Still, this first legislative step towards equal suffrage should be recognised and the impact of this year of national commemoration has been both powerful and wide-ranging. Centenaries act as a catalyst for reflection, prompting greater public awareness and accelerating academic research. During this period, government grants were awarded to projects addressing discrimination and improving female work progression and numerous exhibitions were curated to capitalise on the renewed interest in women’s suffrage. Institutions that boasted some of the biggest collections on this subject, such as the Museum of London and the Manchester People’s Museum, used the opportunity to draw public attention to their permanent exhibits.

Dr Takayanagi argued that centenaries hold a unique emotive power, asking whose memory should be drawn on in their commemoration, and whose memory should be honoured? Unsurprisingly, memorable protagonists of the suffrage movement took centre stage in the celebrations. Emily Wilding Davison alone was remembered through documentary, commemorative services, a play, a plaque, a tree, not to mention #Emilymatters and an appearance at the 2012 Olympic opening ceremony. Indeed, the marking of the centenary of suffrage has in many ways been dominated by the militant side of women’s suffrage, the WSPU. The striking purple, white and green banner now seems synonymous with the entire women’s suffrage movement, leaving the red of the National Union of Women’s Suffrage Societies (NUWSS) and the gold of the Women’s Freedom League to jostle for shelter underneath it.

Undoubtedly, said Dr Takayanagi, the WSPU knew a thing or two about marketing, but could the success of their particular brand of militant feminism ring truer with today’s audience and the swelling anger of the #Metoo campaign than their non-violent counterparts? Thirst for feisty feminist heroines can be quenched more easily with an Emmeline Pankhurst than a Millicent Fawcett. Either way, Dr Takayanagi hopes that the huge public interest roused in 2018 will continue as the ten year countdown to the centenary of universal suffrage begins.

This insightful talk was followed by a roundtable discussion with Mary Branson, Parliament Artist in Residence 2016, and Dr Red Chidgey, lecturer in Gender and Media at Kings College London. The thread running through a broad and lively discussion and Q&A session seemed to be the desire for the uncovering of an inclusive, collective memory of the fight for universal suffrage. Branson discussed how her discovery of a staggeringly wide range of arrested female protestors through the parliamentary archives led her to create an art installation, New Dawn, that would celebrate the ordinary women of the suffrage movement. Dr Chidgey drew on the example of modern feminist movements, such as Sisters Uncut, who sport the colours of the WSPU, to ask if the ‘beloved national feminist memory’ of women’s suffrage could become a tool of protest, rather than its result.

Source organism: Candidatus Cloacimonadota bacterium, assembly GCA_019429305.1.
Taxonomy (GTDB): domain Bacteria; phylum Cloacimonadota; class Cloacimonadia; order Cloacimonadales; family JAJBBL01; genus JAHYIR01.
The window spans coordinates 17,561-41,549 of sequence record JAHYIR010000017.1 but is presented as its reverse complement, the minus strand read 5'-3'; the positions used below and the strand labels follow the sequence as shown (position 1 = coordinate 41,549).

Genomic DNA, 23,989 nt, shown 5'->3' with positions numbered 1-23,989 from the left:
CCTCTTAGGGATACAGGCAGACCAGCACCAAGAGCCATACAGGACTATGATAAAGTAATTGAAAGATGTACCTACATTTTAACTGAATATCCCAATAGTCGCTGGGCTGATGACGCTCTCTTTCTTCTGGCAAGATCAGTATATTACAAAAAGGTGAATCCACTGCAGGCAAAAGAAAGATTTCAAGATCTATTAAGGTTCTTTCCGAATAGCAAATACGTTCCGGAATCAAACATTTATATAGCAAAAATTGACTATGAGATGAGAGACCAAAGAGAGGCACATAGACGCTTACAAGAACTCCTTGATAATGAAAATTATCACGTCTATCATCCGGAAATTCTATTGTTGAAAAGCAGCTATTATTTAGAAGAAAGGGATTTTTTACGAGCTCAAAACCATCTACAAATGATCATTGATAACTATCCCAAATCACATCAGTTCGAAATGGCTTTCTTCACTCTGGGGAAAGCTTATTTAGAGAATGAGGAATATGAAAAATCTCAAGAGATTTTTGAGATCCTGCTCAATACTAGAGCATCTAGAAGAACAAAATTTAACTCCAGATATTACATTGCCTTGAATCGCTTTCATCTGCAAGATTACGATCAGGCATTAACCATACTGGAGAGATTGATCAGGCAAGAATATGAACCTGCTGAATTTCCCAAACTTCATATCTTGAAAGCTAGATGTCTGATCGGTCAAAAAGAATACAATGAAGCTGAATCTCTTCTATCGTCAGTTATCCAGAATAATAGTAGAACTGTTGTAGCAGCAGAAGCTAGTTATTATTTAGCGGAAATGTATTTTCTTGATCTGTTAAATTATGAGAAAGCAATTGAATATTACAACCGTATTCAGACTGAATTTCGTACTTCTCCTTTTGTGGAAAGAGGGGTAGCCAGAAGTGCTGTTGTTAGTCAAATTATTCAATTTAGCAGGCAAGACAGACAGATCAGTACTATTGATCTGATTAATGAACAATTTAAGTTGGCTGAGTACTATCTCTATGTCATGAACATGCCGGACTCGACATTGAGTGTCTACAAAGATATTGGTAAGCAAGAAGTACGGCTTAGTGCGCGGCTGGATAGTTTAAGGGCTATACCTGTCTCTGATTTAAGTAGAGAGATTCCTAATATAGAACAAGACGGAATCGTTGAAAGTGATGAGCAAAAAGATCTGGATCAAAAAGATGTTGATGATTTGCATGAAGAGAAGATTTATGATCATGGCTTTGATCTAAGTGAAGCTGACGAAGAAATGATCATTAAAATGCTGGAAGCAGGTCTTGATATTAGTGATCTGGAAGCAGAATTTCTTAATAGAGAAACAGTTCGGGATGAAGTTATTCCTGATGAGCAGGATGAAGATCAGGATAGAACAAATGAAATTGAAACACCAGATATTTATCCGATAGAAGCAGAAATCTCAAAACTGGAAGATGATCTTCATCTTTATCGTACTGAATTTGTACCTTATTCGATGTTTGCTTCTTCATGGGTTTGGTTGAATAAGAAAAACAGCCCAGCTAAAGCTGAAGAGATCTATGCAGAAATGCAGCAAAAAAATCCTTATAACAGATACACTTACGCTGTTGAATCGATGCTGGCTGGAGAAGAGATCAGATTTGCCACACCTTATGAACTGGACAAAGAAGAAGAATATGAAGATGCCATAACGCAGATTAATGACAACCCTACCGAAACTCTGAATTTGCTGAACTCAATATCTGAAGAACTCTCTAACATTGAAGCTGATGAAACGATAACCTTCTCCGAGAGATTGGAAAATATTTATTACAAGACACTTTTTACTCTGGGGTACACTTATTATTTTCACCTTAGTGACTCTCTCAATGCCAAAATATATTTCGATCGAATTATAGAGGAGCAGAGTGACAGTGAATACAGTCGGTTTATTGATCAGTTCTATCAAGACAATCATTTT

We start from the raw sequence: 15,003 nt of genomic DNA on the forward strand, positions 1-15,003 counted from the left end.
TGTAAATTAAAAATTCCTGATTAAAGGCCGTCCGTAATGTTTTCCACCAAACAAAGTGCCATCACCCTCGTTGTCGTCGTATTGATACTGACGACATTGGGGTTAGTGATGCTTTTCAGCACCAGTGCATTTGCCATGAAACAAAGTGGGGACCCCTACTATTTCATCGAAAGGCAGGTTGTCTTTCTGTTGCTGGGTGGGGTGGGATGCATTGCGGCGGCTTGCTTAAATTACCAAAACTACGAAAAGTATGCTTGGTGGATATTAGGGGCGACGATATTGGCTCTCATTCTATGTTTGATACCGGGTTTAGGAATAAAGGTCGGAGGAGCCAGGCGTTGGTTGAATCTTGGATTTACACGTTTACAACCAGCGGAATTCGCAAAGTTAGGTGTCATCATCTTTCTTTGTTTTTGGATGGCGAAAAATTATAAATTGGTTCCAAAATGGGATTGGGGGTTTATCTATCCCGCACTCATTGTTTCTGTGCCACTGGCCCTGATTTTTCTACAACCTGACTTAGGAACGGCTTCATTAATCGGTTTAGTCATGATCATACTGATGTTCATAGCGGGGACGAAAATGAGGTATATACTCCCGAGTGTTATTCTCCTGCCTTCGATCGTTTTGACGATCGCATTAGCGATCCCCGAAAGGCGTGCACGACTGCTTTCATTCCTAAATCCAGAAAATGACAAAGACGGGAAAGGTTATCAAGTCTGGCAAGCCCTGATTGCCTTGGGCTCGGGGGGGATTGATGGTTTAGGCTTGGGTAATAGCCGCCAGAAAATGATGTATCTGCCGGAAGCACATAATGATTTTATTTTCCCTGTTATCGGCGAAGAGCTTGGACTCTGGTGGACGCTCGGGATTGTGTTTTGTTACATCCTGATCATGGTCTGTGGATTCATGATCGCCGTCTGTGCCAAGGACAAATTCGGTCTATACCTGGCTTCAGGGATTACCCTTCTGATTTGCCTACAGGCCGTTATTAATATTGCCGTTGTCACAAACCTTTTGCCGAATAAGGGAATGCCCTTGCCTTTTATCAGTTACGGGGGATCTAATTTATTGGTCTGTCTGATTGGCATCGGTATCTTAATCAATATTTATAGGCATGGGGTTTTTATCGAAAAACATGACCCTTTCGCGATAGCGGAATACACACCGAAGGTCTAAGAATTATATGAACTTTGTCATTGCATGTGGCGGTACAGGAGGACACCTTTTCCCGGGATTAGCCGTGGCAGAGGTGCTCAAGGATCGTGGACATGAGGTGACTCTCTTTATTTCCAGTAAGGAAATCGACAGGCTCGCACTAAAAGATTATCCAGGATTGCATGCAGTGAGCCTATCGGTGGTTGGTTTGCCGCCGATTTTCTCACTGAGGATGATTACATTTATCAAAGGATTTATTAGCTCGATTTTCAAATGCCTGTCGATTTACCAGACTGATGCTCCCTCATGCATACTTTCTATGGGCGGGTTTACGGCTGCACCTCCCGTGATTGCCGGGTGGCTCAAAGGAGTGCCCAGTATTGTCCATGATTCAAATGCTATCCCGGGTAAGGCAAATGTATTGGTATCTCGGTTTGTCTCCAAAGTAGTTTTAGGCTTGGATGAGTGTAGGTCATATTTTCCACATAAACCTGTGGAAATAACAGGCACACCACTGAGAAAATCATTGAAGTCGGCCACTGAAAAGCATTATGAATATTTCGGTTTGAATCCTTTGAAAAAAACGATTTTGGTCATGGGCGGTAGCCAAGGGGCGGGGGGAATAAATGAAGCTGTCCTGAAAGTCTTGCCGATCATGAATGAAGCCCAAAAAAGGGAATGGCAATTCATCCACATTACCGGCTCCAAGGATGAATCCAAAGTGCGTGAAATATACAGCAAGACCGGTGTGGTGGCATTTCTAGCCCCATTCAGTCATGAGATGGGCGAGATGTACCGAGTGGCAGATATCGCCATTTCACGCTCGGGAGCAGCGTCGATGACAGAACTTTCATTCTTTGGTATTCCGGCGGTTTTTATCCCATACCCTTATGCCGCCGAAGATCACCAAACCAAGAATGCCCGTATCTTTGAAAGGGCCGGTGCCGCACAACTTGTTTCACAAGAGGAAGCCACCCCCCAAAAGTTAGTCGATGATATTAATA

The evening was aptly concluded by Sian Norris, Ben Pimlott Writer in Residence 2018 in the Department of Politics, who read two monologues from the pamphlet  And in the end, we won: Three stories of women’s protest, written as part of her residency at Birkbeck. As her words led us from the mind of a silenced woman of pre-1918 Britain to one who feels she has no voice in the era of the Trump administration, we appeared to need the memory of the suffrage movement more than ever before.

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Man Booker at Birkbeck 2018: A conversation with Mohsin Hamid

Dr Ben Winyard, Senior Content Editor, discusses the recent Man Booker at Birkbeck event, which saw writer Mohsin Hamid in conversation with Birkbeck’s Dr Anna Hartnell about his novels Exit West (2017) and The Reluctant Fundamentalist (2007).

Writer Mohsin Hamid on Anarkali Street in Lahore, Pakistan.

On Tuesday 30 October 2018, in a stimulating, erudite and humane exchange, Mohsin Hamid spoke to an audience of over 200 Birkbeck staff and students about his Man Booker Prize-nominated novel, Exit West (2017). Many of the recent novels discussed at the Man Booker at Birkbeck event have been partly or fully set in the past, but Hamid’s novel is set contemporaneously and is concerned with the challenges we collectively face in our globalised, interconnected world, including armed conflict, climate change, religious violence and the mass migration of peoples.